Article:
Who are Lawnmower Parents, and why are they causing more harm than good?
We know what the term Helicopter Parents is used for – a breed of parents that continuously hover over their child in order to make sure the child follows their instructions and suggestions at every step.
But now it seems another genre of parents have emerged which have taken helicopter parenting to a new level – the Lawnmower Parents.
The term was first used by a teacher who noticed a dad bringing his daughter a S’well bottle filled with water to school because his daughter didn’t want to drink water from the school’s water fountain. There was nothing wrong with the water fountain and the entire school used to go there. But since his daughter considered it “an inconvenient, tiring activity”, the dad added this to his to-do list. This resulted in her teacher coining the term “lawnmower” in a blog as she wrote, “Lawnmower parents go to whatever lengths necessary to prevent their child from having to face adversity, struggle, or failure. Instead of preparing children for challenges, they mow obstacles down so kids won’t experience them in the first place.”
The fact that these parents want to do the hard work themselves so things get easier for their children shows how much they want their kids to find life easy and avoid failure. They have good intentions. They do all sorts of stuff for their children because they don't want to see their kids struggling. Often these Lawnmower Parents have a past with failure, or they had parents who were too strict with them when they were children. Hence, these parents do not want their children to face the setbacks and hardships that they had to go through.
Children need to have their own set of experiences to learn from. If we spoon-feed our children, we cannot blame them for not being able to hold a spoon when we are not around. Parents cannot stay with their children forever. Eliminating all kinds of struggle from your child’s younger years will not help in equipping him/her in ways to deal with failure in future. Children learn important lessons by experimenting, observing, trying, failing and seeking help. Making everything too easy for your children prevents them from learning important lessons of life.
Watching your child go through the 'trial and error' phase may not be fun, but it is an important part of your child’s emotional development. If kids are not encouraged to toughen up and work on their own skills, they will keep on looking for help at every step of their life. Such children constantly (directly or indirectly) receive the message that they are not good enough to do stuff on their own. A Lawnmower parent may think of being over-protective as 'supporting their child' but in reality he/she is demonstrating that children cannot be trusted to accomplish things on their own.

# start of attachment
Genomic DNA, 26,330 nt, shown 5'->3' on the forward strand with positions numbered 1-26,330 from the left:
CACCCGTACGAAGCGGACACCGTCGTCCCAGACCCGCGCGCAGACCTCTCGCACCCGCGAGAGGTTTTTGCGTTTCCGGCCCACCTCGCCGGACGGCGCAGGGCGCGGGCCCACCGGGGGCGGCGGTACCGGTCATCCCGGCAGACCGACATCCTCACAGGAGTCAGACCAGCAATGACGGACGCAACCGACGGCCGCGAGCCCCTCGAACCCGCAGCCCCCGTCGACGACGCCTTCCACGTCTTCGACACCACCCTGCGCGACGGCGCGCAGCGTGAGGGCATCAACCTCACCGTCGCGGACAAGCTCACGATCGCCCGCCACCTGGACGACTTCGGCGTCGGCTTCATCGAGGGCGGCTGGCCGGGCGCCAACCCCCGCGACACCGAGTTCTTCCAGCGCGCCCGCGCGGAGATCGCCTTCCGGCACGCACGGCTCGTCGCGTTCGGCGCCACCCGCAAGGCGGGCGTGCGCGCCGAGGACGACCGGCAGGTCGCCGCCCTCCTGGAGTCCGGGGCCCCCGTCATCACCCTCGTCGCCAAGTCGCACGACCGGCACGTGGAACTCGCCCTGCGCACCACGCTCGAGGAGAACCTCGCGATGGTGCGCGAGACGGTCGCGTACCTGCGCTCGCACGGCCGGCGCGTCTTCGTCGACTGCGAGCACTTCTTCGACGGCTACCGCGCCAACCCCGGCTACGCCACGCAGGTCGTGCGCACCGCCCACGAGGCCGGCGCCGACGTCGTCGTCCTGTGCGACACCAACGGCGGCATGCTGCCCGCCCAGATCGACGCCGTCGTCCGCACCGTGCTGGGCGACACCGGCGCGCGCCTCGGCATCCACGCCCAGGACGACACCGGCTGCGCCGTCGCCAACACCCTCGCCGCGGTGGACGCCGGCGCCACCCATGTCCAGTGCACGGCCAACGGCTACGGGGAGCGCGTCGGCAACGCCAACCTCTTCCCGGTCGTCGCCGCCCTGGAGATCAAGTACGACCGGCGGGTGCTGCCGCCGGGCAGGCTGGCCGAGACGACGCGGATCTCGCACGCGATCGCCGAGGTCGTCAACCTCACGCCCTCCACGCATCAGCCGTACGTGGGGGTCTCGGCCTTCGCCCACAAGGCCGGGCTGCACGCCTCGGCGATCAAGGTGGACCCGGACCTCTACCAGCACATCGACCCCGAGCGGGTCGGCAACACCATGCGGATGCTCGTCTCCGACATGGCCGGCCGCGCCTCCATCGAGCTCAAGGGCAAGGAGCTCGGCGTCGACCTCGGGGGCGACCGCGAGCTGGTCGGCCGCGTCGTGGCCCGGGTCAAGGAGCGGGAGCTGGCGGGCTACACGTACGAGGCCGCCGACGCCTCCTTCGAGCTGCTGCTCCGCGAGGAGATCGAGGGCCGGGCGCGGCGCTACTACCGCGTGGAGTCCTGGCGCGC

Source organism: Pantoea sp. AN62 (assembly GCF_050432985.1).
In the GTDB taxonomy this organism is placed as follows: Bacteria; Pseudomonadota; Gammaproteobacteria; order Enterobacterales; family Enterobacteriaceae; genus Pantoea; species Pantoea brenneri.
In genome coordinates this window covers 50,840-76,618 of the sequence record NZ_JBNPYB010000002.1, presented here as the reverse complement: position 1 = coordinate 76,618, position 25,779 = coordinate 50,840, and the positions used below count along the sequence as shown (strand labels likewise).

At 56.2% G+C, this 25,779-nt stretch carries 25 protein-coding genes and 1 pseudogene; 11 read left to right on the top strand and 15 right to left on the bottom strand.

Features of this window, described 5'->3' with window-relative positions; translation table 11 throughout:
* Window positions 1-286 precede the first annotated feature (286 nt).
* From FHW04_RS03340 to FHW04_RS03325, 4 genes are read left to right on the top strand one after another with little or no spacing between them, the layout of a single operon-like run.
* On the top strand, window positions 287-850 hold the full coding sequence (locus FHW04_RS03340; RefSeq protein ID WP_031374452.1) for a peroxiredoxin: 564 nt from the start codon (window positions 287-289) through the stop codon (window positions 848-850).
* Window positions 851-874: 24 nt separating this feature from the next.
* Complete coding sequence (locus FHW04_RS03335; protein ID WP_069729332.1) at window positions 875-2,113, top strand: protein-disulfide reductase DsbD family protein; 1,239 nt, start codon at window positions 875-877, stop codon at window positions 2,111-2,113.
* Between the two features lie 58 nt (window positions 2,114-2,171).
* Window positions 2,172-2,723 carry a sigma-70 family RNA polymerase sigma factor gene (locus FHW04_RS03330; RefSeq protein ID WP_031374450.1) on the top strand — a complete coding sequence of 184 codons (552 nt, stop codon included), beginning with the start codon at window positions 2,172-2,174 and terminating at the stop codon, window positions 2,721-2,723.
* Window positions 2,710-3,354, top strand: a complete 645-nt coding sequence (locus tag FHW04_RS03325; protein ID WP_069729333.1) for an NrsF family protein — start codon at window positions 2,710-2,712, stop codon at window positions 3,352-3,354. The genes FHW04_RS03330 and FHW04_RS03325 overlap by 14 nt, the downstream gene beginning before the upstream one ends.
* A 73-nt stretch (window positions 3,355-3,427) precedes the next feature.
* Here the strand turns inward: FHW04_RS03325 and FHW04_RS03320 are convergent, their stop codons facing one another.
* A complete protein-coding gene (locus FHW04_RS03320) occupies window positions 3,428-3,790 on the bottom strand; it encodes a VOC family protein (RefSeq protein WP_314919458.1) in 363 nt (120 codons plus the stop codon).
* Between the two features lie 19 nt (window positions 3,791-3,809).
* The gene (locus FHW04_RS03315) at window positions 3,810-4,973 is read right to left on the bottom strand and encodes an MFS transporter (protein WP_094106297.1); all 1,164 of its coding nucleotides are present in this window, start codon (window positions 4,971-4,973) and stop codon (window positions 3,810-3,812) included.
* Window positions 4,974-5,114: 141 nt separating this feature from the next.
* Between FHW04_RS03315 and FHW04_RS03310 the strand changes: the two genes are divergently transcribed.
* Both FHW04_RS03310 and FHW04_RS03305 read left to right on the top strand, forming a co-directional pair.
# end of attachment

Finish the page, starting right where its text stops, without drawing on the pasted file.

“If we want our children to be successful, healthy adults, we must teach them how to process through their own challenges, respond to adversity, and advocate for themselves,” the teacher wrote.
Good parenting starts from the day your baby is born. Teach your baby how to roll over and go down the bed instead of crying to make you come. As babies grow into toddlers, show them how to eat their own food no matter how messy the bib gets; to take off their socks and put shoes on; to wipe table if they spill a drink; to clean up after every playtime; to accept the word “No” at things they are not supposed to get (even if you can afford to buy those stuff); and to fight their own tiny battles in the playground when other kids snatch their toys, don’t let them use the slide, or take over their packet of chips. Observe their natural behavior first, and show them what to do in case they need help. Don’t run with a wet cloth every time there is a spill, or don’t jump into toddler-fights in the park. Let them try. Let them learn how to handle a situation so that they get the confidence to handle situations once you are not in the radius.
As children grow older, they will learn to rely on themselves. They will feel strong and independent, and will know how to handle situations without a parent helping them.
The bottom line is: Don’t mow their obstacles, teach them to jump and climb instead. Parents want the best for their children, and no matter how good the intentions are, not being a lawnmower parent is in the best interest of your child.
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